Fanless PSUs: Kingwin Stryker STR-500 & Silverstone ST50NF

Power
Viewing page 4 of 6 pages. Previous 1 2 3 4 5 6 Next

INITIAL COMPARISON

On paper, and in one's hands, there doesn't seem much to differentiate these fanless power supplies. But look closer, and the Kingwin edges the Silverstone in every category.

  • The Kingwin claims slightly higher current capacity on the 12V rail
  • The Kingwin's maximum efficiency is 92%, compared to 88% for the Silverstone. If we assume all other factors to be equal, the Silverstone will run hotter, and thermal protection shutdown may occur sooner under high load.
  • The Kingwin's top operating temperature is 50°C, compared to 45°C for the Silverstone.
  • The Silverstone is a touch heavier.
  • The Kingwin has detachable cables for peripherals; all the Silverstone cables are permanently attached.
  • The Kingwin has a 5 year warranty, while the Silverstone offers 1 year.
  • At Newegg, the Kingwin is priced at $160 while the Silverstone sells for $200.

The comparison is pretty one sided in the end. We'll see how all this translates in the lab tests.

TESTING

For a fuller understanding of ATX power supplies, please read the reference article Power Supply Fundamentals. Those who seek source materials can find Intel's various PSU design guides at Form Factors.

SPCR's PSU Test Platform V4.1. is the basic setup for the testing. It is a close simulation of a moderate airflow mid-tower PC optimized for low noise.

There is one major change: The primary testing is done with the PSU NOT inside the hotbox but atop it, out of the heat path. This is in recognition of several realities that prevail today:

  • In SPCR's earlier test platforms, the internal temperature varied proportionately with output load. The tested PSU was subject to this heat, and operating ambient temperature rose with increased load, reaching >40°C and often much higher at full power. This was a realistic simulation of a mid-tower PC case where the PSU is mounted conventionally at the top back portion of the case.
  • However, in 2011, the vast majority of "serious" PC cases for the home builder no longer position the PSU at the top back corner. They put the PSU at the bottom/back corner, mostly out of the path of heat from the other components in the case. This design concept took root with the Antec P180 going back over 5 years, and it dominates the DIY case arena. This means the PSU generally has to dissipate only its own heat.

With the current test, we're reversing our approach: The PSU may be tested briefly in the hotbox only to check on what happens to noise, fan speed and temperatures when it is used in an outmoded case design.

Acoustic measurements are performed in our own anechoic chamber with ambient level of 11 dBA or lower, with a PC-based spectrum analyzer comprised of SpectraPLUS software with ACO Pacific microphone and M-Audio digital audio interfaces.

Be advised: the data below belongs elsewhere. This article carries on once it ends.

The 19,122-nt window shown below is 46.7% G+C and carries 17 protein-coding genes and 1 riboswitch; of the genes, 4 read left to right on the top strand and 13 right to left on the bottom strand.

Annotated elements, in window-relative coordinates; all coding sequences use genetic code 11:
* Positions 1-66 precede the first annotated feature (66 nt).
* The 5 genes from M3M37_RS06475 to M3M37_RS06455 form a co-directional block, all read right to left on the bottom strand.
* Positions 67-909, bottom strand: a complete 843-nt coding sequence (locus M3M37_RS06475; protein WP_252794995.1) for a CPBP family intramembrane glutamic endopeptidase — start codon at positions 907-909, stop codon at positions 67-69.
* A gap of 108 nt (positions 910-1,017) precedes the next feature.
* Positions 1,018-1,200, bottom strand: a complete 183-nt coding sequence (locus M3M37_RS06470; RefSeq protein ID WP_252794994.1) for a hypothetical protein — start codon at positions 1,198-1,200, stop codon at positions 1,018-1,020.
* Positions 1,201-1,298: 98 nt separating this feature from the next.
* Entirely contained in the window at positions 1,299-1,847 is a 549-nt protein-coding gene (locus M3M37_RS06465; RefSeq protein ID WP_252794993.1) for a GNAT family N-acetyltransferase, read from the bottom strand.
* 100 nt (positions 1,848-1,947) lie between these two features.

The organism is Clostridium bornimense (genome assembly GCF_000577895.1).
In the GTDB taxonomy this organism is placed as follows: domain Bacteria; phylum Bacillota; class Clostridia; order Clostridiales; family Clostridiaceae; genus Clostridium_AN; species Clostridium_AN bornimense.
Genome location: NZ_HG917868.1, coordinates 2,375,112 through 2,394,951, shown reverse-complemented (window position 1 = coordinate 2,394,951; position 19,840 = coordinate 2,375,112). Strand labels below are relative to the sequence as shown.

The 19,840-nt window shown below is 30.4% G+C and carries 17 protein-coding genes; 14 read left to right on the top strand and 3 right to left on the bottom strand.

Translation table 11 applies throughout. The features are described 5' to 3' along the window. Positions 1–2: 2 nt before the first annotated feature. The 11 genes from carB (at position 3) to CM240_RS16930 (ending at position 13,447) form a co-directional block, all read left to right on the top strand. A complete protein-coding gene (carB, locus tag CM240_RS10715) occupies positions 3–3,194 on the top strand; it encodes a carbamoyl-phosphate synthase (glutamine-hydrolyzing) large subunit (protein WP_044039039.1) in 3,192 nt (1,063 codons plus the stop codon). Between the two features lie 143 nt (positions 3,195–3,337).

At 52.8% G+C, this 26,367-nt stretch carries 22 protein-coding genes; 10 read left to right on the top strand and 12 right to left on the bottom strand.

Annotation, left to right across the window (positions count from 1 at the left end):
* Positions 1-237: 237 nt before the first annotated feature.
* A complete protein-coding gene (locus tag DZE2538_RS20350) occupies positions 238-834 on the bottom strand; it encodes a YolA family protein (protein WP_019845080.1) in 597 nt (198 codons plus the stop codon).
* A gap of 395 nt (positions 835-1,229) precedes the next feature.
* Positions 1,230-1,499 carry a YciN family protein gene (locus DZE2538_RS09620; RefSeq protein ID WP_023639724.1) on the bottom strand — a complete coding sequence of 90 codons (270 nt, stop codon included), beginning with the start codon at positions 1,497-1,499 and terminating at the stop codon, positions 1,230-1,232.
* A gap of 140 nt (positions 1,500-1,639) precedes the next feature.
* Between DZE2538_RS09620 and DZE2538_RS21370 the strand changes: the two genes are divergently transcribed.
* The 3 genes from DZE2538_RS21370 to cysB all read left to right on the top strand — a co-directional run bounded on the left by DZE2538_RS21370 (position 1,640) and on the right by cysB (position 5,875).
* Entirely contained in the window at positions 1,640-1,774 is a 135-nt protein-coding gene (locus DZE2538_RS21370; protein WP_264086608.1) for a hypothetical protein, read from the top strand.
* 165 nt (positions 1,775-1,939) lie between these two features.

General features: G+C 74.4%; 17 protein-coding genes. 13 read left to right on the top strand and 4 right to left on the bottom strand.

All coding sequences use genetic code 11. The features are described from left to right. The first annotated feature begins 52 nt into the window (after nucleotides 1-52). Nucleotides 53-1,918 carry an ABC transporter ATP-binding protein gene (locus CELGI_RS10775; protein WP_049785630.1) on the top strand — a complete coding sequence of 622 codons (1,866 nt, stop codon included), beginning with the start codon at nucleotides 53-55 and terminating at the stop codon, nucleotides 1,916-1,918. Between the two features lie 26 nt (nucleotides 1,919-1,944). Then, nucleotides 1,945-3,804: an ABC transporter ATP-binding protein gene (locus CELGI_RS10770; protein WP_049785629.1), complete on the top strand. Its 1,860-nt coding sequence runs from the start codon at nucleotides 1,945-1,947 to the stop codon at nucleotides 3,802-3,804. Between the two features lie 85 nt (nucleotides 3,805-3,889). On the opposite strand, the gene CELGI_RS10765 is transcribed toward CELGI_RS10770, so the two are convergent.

REAL SYSTEM POWER NEEDS: While we test the PSU to full output in order to verify the manufacturer's claims, real desktop PCs simply do not require anywhere near this level of power. The most pertinent range of DC output power is between about 40W and 300W, because it is the power range where most systems will be working most of the time. It is true that very elaborate systems with the most power hungry dual video cards today might draw as much as another 150~300W, but the total should remain under 600W.

(NOTE: Motherboard and VGA card makers tend to exaggerate power supply requirements in order to protect against misrepresentation by unscrupulous PSU sellers of their products' output capabilities. There were cases in the past where some suppliers would offer the same el-cheapo no-name PSU with different power labels (400W, 500W or even 600W) at the retailer's discretion, all at the same $11/unit (or similarly low) bulk pricing. Such PSUs certainly did not deliver their "rated" power safely into any real load, sometimes causing damage to the computer components when stressed or as the PSU failed. Component manufacturers would then get embroiled in warranty claims, etc. Our advice is to stay with well-reviewed products from reputable brands to avoids such potential mishaps. Truly bad PSUs appear to have disappeared from the market, at least in the US and Canada, but they probably still exist in some markets. Hence, the cautious tendency of motherboard and VGA card makers [who distribute worldwide] to overstate PSU power needs remains.)

TEST RESULTS

The ambient temperature was 21~22°, and the ambient noise level was ~10.5 dBA.

Test Results: Kingwin STR-500
DC Out (W)
AC In
(W)
Heat
(W)
Eff %
PF
Temp.
21.7
30
8.3
72.3
0.88
24°C
41.2
48
8.8
85.9
0.94
27°C
64.2
73
8.8
88.0
0.98
29°C
90.5
101
10.5
89.6
0.99
30°C
149.9
163
13.1
92.0
0.99
31°C
200.7
215
14.3
93.3
0.99
35°C
250.7
268
17.3
93.6
1.00
40°C
300.4
320
19.6
93.9
1.00
42°C
400.2
436
35.8
91.9
1.00
47°C
500.2
550
49.8
91.0
1.00
60°C
Crossload Test
(1A on 5V and 3.3V lines; the rest on 12V line)
418
443
25
94.6%
1.00
48°C
12V Ripple: <29mV @ <250W~38mV@500W
5V Ripple: <25mV @ <200W~32mV @ 500W
3.3V Ripple: <25mV@<200W~ 0mV@500W
AC Power in Standby: 0.5W
AC Power with No Load, PSU power On: 6.5W / 0.56 PF
Test Results: Silverstone ST50NF
DC Out (W)
AC In
(W)
Heat
(W)
Eff %
PF
Temp.
21.4
38
16.4
56.3
0.93
25°C
40.2
60
19.8
67.0
0.94
27°C
65.3
84
18.7
77.7
0.98
32°C
90.2
110
19.8
82.0
0.99
36°C
150.4
176
25.6
85.4
1.00
39°C
199.1
230
30.9
86.6
1.00
41°C
250.2
283
32.8
88.4
1.00
47°C
299.7
340
40.3
88.1
1.00
50°C
400.4
467
66.6
85.7
1.00
55°C
499.1
585
85.9
85.3
1.00
67°C
Crossload Test
(1A on 5V and 3.3V lines; the rest on 12V line)
412.0
467
55.0
88.2%
1.00
48°C
12V Ripple: <49mV@<300W~98mV@500W
5V Ripple: <28mV@<200W~50mV@ 500W
3.3V Ripple: <25mV@<200W~45mV@500W
AC Power in Standby: 0.3W
AC Power with No Load, PSU power On: 15.8W / 0.62 PF


1. EFFICIENCY This is a measure of AC-to-DC conversion efficiency. The ATX12V Power Supply Design Guide recommends 80% efficiency or better at all output power loads. 80% efficiency means that to deliver 80W DC output, a PSU draws 100W AC input, and 20W is lost as heat within the PSU. Higher efficiency is preferred for reduced energy consumption and cooler operation. It allows reduced cooling airflow, which translates to lower noise. The 80 Plus Platinum standard requires 90% efficiency at 20% load, 92% efficiency at 50% of rated load, and 89% at full rated load.